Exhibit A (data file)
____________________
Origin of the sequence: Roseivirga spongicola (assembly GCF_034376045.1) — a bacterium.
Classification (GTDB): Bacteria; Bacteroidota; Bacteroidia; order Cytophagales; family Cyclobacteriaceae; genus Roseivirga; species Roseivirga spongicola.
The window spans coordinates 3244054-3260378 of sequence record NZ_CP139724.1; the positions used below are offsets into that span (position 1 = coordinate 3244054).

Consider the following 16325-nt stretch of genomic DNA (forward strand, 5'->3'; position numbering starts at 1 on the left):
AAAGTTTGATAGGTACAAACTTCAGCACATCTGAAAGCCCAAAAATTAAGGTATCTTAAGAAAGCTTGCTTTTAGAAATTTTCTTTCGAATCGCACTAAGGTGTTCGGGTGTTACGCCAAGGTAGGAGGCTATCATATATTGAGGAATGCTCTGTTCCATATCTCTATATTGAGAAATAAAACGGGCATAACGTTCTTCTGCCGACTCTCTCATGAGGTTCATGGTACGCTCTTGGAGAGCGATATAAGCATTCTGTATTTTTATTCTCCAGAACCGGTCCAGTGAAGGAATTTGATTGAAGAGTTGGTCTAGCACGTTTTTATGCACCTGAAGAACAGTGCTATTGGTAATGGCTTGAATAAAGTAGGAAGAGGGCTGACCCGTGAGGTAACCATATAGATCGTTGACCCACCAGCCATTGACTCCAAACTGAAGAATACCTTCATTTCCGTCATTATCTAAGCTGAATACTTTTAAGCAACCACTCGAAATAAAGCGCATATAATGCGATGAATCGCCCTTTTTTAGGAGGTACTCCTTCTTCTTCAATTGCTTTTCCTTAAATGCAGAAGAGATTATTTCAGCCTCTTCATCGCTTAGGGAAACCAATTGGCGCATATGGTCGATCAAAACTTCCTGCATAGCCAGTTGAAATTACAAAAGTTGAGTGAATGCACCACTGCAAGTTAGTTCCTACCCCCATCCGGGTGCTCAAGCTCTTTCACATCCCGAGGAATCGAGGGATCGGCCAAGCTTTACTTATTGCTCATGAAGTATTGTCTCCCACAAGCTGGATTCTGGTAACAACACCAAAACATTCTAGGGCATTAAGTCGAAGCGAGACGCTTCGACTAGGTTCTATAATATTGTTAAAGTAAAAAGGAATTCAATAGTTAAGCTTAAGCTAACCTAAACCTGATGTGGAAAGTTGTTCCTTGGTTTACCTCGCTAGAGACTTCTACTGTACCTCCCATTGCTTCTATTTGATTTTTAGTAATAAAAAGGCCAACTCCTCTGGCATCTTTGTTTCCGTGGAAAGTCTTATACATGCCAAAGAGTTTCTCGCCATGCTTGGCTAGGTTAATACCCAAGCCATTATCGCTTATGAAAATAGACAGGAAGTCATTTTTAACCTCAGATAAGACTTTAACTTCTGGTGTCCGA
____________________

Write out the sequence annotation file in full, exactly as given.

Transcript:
Origin of the sequence: Roseivirga spongicola (assembly GCF_034376045.1) — a bacterium.
Classification (GTDB): Bacteria; Bacteroidota; Bacteroidia; order Cytophagales; family Cyclobacteriaceae; genus Roseivirga; species Roseivirga spongicola.
The window spans coordinates 3244054-3260378 of sequence record NZ_CP139724.1; the positions used below are offsets into that span (position 1 = coordinate 3244054).

Consider the following 16325-nt stretch of genomic DNA (forward strand, 5'->3'; position numbering starts at 1 on the left):
AAAGTTTGATAGGTACAAACTTCAGCACATCTGAAAGCCCAAAAATTAAGGTATCTTAAGAAAGCTTGCTTTTAGAAATTTTCTTTCGAATCGCACTAAGGTGTTCGGGTGTTACGCCAAGGTAGGAGGCTATCATATATTGAGGAATGCTCTGTTCCATATCTCTATATTGAGAAATAAAACGGGCATAACGTTCTTCTGCCGACTCTCTCATGAGGTTCATGGTACGCTCTTGGAGAGCGATATAAGCATTCTGTATTTTTATTCTCCAGAACCGGTCCAGTGAAGGAATTTGATTGAAGAGTTGGTCTAGCACGTTTTTATGCACCTGAAGAACAGTGCTATTGGTAATGGCTTGAATAAAGTAGGAAGAGGGCTGACCCGTGAGGTAACCATATAGATCGTTGACCCACCAGCCATTGACTCCAAACTGAAGAATACCTTCATTTCCGTCATTATCTAAGCTGAATACTTTTAAGCAACCACTCGAAATAAAGCGCATATAATGCGATGAATCGCCCTTTTTTAGGAGGTACTCCTTCTTCTTCAATTGCTTTTCCTTAAATGCAGAAGAGATTATTTCAGCCTCTTCATCGCTTAGGGAAACCAATTGGCGCATATGGTCGATCAAAACTTCCTGCATAGCCAGTTGAAATTACAAAAGTTGAGTGAATGCACCACTGCAAGTTAGTTCCTACCCCCATCCGGGTGCTCAAGCTCTTTCACATCCCGAGGAATCGAGGGATCGGCCAAGCTTTACTTATTGCTCATGAAGTATTGTCTCCCACAAGCTGGATTCTGGTAACAACACCAAAACATTCTAGGGCATTAAGTCGAAGCGAGACGCTTCGACTAGGTTCTATAATATTGTTAAAGTAAAAAGGAATTCAATAGTTAAGCTTAAGCTAACCTAAACCTGATGTGGAAAGTTGTTCCTTGGTTTACCTCGCTAGAGACTTCTACTGTACCTCCCATTGCTTCTATTTGATTTTTAGTAATAAAAAGGCCAACTCCTCTGGCATCTTTGTTTCCGTGGAAAGTCTTATACATGCCAAAGAGTTTCTCGCCATGCTTGGCTAGGTTAATACCCAAGCCATTATCGCTTATGAAAATAGACAGGAAGTCATTTTTAACCTCAGATAAGACTTTAACTTCTGGTGTCCGA